Political Science Student Goes from Self-described Introvert to ASI President
By Bri Phillips
When Julia Glorioso was in third grade, she took a field trip with her classmates to visit Cal State San Marcos.
The trip was a way of getting young students to think about their educational futures. But for Glorioso, this was a trip to remember. A photo of Glorioso with other students on CSUSM’s Mangrum Track & Field during the visit even made it into the local Valley Center newspaper.
The experience certainly had a lasting impact. A decade later, Glorioso made her way back to campus, this time as a university student.
“Cal State San Marcos has provided me more than I could have ever thought possible,” said Glorioso, a political science student who will graduate next May. “All the opportunities that I've been able to be a part of, I don't think it would have been the same if I went to another university.”
Glorioso has certainly made the most of those opportunities. As the fall semester approaches, she is preparing to serve the CSUSM student body as the president of Associated Students, Inc.
As ASI president, Glorioso had the opportunity this summer to be a student representative at the Panetta Institute for Public Policy where she met state legislators, politicians and members of Congress. Glorioso was encouraged by Ann Elisabeth Rondeau, the president of the Naval Postgraduate School in Monterey, to direct the upcoming goals for the school year toward connecting, communicating and focusing on ways to reach students.
Glorioso never could have imagined in high school that she would be in a position that seemed to be made for extroverts. As a teenager, Glorioso didn’t find herself to be involved and mostly kept to herself.
“I was a more introverted person in high school,” Glorioso said. “I really wanted to be like the other students that were involved in ASB, but I felt like in high school you have your cliques. It’s just a much different environment, and I couldn’t really find my place. After graduating high school, I really regretted not just getting out of my comfort zone more and taking advantage of opportunities. I told myself, ‘When I get to college, I’m not going to do that. I’m not gonna let myself be held back by anything. It’s a new, fresh start.’ ”
Glorioso wasted no time, talking to all the student organizations at her freshman orientation to see how she could get involved. She learned about ASI’s volunteer groups and decided to try Lobby Corps, which is dedicated to advocacy in higher education policy.
Joining Lobby Corps was the push Glorioso needed to get comfortable sharing her thoughts and opinions. Glorioso had the opportunity to speak in front of state legislators when she attended a lobbying trip at the Sacramento Capitol, which was something she wouldn’t have thought of trying in high school.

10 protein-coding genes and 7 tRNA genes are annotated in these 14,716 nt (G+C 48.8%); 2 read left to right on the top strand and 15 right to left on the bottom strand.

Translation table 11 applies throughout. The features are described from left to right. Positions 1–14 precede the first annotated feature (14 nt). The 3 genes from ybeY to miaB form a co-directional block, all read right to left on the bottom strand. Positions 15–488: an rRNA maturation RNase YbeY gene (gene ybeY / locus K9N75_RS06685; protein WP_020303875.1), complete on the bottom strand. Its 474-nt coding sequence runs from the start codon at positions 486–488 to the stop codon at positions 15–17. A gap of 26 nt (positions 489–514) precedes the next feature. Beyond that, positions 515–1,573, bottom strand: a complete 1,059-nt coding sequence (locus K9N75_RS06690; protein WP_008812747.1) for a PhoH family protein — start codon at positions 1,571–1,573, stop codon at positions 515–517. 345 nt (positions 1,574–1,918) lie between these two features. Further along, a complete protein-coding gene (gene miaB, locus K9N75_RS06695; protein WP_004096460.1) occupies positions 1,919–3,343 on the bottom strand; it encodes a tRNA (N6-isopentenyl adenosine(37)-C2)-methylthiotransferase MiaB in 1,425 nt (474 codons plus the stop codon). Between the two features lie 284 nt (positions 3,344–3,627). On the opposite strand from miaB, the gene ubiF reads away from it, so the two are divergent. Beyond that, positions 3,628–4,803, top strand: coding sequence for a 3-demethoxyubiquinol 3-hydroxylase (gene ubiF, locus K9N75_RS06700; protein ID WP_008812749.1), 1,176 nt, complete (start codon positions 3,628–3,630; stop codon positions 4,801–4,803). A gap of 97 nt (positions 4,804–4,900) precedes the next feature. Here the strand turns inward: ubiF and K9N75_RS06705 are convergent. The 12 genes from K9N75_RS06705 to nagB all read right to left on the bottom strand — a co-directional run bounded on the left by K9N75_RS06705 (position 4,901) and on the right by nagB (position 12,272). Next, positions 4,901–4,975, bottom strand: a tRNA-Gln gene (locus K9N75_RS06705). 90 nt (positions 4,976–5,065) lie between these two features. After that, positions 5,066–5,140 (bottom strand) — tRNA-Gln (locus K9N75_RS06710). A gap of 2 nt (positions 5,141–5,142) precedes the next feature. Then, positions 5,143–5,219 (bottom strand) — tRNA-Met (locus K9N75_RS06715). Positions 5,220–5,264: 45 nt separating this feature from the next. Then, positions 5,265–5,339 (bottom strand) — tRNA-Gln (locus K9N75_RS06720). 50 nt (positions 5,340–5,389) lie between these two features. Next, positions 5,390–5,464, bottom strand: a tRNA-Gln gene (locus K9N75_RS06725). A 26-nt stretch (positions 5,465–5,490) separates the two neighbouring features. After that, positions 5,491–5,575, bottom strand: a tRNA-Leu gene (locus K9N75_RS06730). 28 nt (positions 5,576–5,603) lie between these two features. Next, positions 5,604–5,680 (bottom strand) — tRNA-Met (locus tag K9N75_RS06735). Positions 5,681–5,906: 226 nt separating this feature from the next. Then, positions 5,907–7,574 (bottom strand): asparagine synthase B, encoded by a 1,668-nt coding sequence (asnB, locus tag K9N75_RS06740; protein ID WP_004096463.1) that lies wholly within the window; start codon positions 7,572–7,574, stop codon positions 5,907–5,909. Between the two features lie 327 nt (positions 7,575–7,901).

“I’m going to be in ASI for my whole four years, and that was my favorite experience that I’ve had because it did exactly what I wanted it to do,” Glorioso said. “I was able to completely get out of my comfort zone. And I think I just learned from that experience that I really do enjoy public speaking. I just needed to build my confidence in that, and I think that ASI is a perfect opportunity to continue doing that.”
Glorioso saw firsthand what it was like to be an ASI officer as a member of Lobby Corps. She always kept in mind how she would one day like to run for a position.
Michelle Tran, the former ASI vice president of student and university affairs, encouraged Glorioso to apply to be the College of Humanities, Arts, Behavioral and Social Sciences (CHABSS) representative. Glorioso took Tran’s encouragement as a sign, and she made the application deadline the same day it was due. As the CHABSS representative, Glorioso advocated for students in the college.
Last year, Glorioso was elected vice president of student and university affairs where she led Lobby Corps, represented CSUSM at a systemwide level and led civic engagement.
Now, as ASI president, Glorioso has another opportunity to help students before graduating next May.
“I’ve seen Julia become an exceptional leader to ASI over the past year that I’ve gotten to work with her, and am so excited to grow professionally with her leadership,” said Ernest Cisneros, vice president of student and university affairs.
When Glorioso is not fulfilling her duties as ASI president, she is working at the district attorney office in North County where she reviews restitution cases and reaches out to victims. Glorioso is also studying for the Law School Admission Test, commonly known as the LSAT, with plans to attend law school.
Glorioso’s busy schedule calls for significant drive and determination, and she credits much of that tenacity to her grandparents.
“My grandparents were both Italian immigrants, and I think their values really influenced me,” Glorioso said. “They were very hard workers who started from the bottom up. That always really impacted me and impacted my work ethic.
“They always put a large emphasis on education. They were not able to get an education. They stopped at third or fourth grade. So it will be really exciting to be the first to pursue a law degree in my family. And I think my mom and my dad are already excited for me.”
Eric Breier, Public Affairs Specialist
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